Painting Brazil for the Dutch art market, Frans Post, Landscape with Ruins in Olinda

Frans Post, Landscape with Ruins in Olinda, 1663, oil on panel, 22.9 x 29.2 cm (Museum of Fine Arts, Boston)

[0:00] [music]

Dr. Lauren Kilroy-Ewbank: [0:05] We’re in the Dutch and Flemish galleries at the Boston Museum of Fine Arts, in front of a small landscape by the artist Frans Post, who is a Dutch artist. It’s worth mentioning that he is the first European artist to come to the Americas to create landscape paintings.

[0:21] The tree on the right looks like a papaya tree, and you can see ripe fruit on its branches. Birds are landing on some of the plant life that’s very close to us in the foreground. Post is trying to locate us in Brazil.

Dr. Anna C. Knaap: [0:36] What we’re looking at is [the] Dutch settlement of Olinda, which was in the middle of the 17th century known as an important sugar industry. In the 1630s, the Dutch took over this part of Brazil from the Portuguese because they wanted access to the tropical product of sugar that was in high demand in Europe.

Dr. Kilroy-Ewbank: [0:57] When the Dutch arrived on the northeastern coast of Brazil, they destroy the town of Olinda, and we’re seeing the ruins of what had been the Portuguese settlement in the painting.

[1:08] There is a road that winds us through this landscape, and in the middle ground, we see the ruins of what had been some of these Portuguese buildings. As we move farther into the landscape, we see the sugar plantation.

Dr. Knaap: [1:22] There is a plantation house and a religious building. Chapels were often part of sugar estates.

Dr. Kilroy-Ewbank: [1:29] This is a very structured, ordered landscape, and scattered in a few places on the road we see six figures. There’s a group of three closest to the foreground, and it looks like they’ve stopped to take a rest as they’re walking down this road.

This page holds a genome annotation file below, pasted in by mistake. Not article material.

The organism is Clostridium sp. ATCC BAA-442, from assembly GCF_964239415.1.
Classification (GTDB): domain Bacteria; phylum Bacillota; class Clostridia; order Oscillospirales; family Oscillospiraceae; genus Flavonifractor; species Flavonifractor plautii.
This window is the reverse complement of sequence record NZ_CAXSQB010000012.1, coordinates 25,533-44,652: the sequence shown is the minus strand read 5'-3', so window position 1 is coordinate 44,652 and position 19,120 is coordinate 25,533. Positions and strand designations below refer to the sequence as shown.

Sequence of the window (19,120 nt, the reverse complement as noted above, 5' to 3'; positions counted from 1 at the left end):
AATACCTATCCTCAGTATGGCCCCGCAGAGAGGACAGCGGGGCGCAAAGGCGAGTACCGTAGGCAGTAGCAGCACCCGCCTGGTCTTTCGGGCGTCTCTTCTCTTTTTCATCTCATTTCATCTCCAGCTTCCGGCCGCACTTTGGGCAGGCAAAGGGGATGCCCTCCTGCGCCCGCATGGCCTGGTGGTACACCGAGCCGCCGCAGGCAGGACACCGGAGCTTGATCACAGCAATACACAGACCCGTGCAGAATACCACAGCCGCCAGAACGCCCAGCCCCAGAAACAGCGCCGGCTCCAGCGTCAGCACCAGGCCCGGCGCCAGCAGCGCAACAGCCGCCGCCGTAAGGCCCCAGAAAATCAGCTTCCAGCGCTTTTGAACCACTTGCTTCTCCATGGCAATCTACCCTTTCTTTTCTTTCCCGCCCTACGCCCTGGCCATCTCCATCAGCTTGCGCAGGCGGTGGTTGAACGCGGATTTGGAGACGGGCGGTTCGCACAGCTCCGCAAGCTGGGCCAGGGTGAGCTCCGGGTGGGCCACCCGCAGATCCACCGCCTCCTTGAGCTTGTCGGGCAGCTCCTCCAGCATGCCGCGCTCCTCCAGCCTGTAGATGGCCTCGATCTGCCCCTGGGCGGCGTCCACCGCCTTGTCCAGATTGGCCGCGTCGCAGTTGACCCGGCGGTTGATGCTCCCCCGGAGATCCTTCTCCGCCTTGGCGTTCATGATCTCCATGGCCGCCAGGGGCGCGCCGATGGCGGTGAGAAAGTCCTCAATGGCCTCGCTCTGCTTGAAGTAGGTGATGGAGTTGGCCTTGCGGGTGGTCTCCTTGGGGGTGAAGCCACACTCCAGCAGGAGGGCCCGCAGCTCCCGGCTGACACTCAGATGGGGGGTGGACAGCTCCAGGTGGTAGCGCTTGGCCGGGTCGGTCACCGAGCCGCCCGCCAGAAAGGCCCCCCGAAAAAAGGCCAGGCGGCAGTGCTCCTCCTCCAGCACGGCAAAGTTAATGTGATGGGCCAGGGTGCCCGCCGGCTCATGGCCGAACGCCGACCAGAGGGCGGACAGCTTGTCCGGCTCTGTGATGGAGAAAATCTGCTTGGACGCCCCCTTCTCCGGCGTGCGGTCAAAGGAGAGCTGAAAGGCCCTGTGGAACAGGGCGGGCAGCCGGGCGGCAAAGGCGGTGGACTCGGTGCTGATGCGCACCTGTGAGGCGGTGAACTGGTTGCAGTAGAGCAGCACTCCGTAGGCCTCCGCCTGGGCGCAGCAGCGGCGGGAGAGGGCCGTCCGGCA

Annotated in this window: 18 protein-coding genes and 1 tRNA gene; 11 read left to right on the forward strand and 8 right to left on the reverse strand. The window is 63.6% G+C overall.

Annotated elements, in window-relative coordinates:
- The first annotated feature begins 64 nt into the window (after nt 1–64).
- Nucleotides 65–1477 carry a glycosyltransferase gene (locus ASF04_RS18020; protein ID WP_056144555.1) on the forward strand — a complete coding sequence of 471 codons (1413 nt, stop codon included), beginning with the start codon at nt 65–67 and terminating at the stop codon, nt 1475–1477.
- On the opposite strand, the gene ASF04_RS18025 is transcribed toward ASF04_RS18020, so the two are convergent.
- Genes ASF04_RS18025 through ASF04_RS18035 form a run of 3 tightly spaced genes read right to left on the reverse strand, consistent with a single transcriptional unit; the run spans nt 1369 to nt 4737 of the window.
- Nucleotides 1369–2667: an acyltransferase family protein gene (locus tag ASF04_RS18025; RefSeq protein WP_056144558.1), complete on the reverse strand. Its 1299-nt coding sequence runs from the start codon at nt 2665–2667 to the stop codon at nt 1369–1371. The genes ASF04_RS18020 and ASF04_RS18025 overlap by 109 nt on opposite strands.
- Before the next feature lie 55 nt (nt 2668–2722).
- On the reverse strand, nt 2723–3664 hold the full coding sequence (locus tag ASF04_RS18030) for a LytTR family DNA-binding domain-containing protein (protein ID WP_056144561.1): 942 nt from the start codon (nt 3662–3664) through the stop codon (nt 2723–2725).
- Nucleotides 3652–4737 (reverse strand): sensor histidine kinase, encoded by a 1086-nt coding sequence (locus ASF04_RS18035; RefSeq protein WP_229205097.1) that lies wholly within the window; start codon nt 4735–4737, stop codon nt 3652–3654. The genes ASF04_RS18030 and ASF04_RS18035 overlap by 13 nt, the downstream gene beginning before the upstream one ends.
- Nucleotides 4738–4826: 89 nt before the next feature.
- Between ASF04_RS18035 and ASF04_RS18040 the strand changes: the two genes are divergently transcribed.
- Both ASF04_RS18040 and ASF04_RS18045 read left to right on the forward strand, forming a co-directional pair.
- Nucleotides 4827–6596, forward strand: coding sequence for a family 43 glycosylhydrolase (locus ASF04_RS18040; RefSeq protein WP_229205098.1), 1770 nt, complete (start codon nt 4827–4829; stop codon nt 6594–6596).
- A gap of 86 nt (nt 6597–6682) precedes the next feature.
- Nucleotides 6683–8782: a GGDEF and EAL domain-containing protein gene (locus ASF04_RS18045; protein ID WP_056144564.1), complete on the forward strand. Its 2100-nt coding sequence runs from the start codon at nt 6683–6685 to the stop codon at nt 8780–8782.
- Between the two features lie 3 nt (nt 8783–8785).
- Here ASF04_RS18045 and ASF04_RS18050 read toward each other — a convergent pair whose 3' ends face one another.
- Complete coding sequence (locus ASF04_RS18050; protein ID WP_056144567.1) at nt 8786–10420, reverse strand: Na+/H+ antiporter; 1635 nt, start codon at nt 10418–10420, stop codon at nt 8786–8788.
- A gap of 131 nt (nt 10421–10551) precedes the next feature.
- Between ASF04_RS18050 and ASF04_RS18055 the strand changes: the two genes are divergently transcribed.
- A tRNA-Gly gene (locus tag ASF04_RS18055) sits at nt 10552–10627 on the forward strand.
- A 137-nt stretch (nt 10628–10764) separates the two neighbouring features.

[1:44] Post is showing the different enslaved Africans who have been forcibly brought here to work on the sugar plantation. We’re also seeing a local Indigenous Tupi individual. He’s showing them in a rather relaxed, almost informal, romanticized way.

[2:01] After the Dutch defeat the Portuguese, you have the appointment of the Governor, Johan Maurits, come to Brazil. He brings artists, such as Post, and another artist, Albert Eckhout, to document what they are seeing around the Dutch settlement here in Brazil. While Eckhout is documenting populations as well as flora and fauna, Post primarily paints the landscape.

Dr. Knaap: [2:29] He depicts recognizable landmarks, but he’s also clearly interested in the main industry of Brazil. There’s many paintings of sugar mills. Those paintings he continues to produce after his return to the Netherlands.

[2:44] He realizes that in 1644, to be competitive on the art market, his unique depictions of Brazil are a great brand for him.

Dr. Kilroy-Ewbank: [2:54] Post will continue to paint these Brazilian landscapes throughout the rest of his career. The painting that we’re standing before was made after he left Brazil.

[3:02] Many of Post’s landscapes share similar conventions. They often have this winding road that starts in the foreground and leads us into the background to the horizon line. We often see trees framing the scene. And then we typically see the landscape receding into this blue-green horizon line.